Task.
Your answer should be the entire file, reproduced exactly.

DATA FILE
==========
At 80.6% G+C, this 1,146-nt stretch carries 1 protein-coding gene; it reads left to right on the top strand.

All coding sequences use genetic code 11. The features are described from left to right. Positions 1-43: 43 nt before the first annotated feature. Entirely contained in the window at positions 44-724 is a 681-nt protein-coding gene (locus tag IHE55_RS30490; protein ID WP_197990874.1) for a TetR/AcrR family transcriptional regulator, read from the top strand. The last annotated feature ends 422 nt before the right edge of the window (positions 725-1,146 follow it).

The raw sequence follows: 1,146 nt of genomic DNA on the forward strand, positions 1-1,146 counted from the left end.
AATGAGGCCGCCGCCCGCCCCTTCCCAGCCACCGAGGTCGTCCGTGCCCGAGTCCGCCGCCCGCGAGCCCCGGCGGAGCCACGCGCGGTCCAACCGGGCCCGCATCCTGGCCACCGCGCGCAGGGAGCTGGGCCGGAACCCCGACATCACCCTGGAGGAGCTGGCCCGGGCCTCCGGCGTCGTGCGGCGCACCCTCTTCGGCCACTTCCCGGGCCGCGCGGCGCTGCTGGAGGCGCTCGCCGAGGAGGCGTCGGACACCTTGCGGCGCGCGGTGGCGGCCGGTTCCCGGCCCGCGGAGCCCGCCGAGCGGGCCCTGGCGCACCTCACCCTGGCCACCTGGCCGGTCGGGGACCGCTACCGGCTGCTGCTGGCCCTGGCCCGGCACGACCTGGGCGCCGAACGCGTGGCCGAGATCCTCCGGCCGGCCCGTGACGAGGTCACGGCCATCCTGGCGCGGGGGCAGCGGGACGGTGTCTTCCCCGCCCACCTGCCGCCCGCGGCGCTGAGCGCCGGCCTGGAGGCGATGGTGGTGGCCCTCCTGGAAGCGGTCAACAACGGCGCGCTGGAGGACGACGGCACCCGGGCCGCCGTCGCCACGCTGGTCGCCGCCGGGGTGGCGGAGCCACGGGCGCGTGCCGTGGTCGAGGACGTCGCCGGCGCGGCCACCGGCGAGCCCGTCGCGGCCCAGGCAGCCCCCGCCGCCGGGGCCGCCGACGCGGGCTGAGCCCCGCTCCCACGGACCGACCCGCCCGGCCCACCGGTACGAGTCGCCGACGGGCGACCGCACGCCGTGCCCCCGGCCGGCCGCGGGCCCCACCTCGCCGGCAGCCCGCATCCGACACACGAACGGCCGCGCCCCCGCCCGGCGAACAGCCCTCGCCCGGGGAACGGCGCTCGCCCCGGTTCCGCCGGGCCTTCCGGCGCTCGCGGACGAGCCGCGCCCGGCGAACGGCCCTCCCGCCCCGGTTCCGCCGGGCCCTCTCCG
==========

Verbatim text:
At 80.6% G+C, this 1,146-nt stretch carries 1 protein-coding gene; it reads left to right on the top strand.

All coding sequences use genetic code 11. The features are described from left to right. Positions 1-43: 43 nt before the first annotated feature. Entirely contained in the window at positions 44-724 is a 681-nt protein-coding gene (locus tag IHE55_RS30490; protein ID WP_197990874.1) for a TetR/AcrR family transcriptional regulator, read from the top strand. The last annotated feature ends 422 nt before the right edge of the window (positions 725-1,146 follow it).

The raw sequence follows: 1,146 nt of genomic DNA on the forward strand, positions 1-1,146 counted from the left end.
AATGAGGCCGCCGCCCGCCCCTTCCCAGCCACCGAGGTCGTCCGTGCCCGAGTCCGCCGCCCGCGAGCCCCGGCGGAGCCACGCGCGGTCCAACCGGGCCCGCATCCTGGCCACCGCGCGCAGGGAGCTGGGCCGGAACCCCGACATCACCCTGGAGGAGCTGGCCCGGGCCTCCGGCGTCGTGCGGCGCACCCTCTTCGGCCACTTCCCGGGCCGCGCGGCGCTGCTGGAGGCGCTCGCCGAGGAGGCGTCGGACACCTTGCGGCGCGCGGTGGCGGCCGGTTCCCGGCCCGCGGAGCCCGCCGAGCGGGCCCTGGCGCACCTCACCCTGGCCACCTGGCCGGTCGGGGACCGCTACCGGCTGCTGCTGGCCCTGGCCCGGCACGACCTGGGCGCCGAACGCGTGGCCGAGATCCTCCGGCCGGCCCGTGACGAGGTCACGGCCATCCTGGCGCGGGGGCAGCGGGACGGTGTCTTCCCCGCCCACCTGCCGCCCGCGGCGCTGAGCGCCGGCCTGGAGGCGATGGTGGTGGCCCTCCTGGAAGCGGTCAACAACGGCGCGCTGGAGGACGACGGCACCCGGGCCGCCGTCGCCACGCTGGTCGCCGCCGGGGTGGCGGAGCCACGGGCGCGTGCCGTGGTCGAGGACGTCGCCGGCGCGGCCACCGGCGAGCCCGTCGCGGCCCAGGCAGCCCCCGCCGCCGGGGCCGCCGACGCGGGCTGAGCCCCGCTCCCACGGACCGACCCGCCCGGCCCACCGGTACGAGTCGCCGACGGGCGACCGCACGCCGTGCCCCCGGCCGGCCGCGGGCCCCACCTCGCCGGCAGCCCGCATCCGACACACGAACGGCCGCGCCCCCGCCCGGCGAACAGCCCTCGCCCGGGGAACGGCGCTCGCCCCGGTTCCGCCGGGCCTTCCGGCGCTCGCGGACGAGCCGCGCCCGGCGAACGGCCCTCCCGCCCCGGTTCCGCCGGGCCCTCTCCG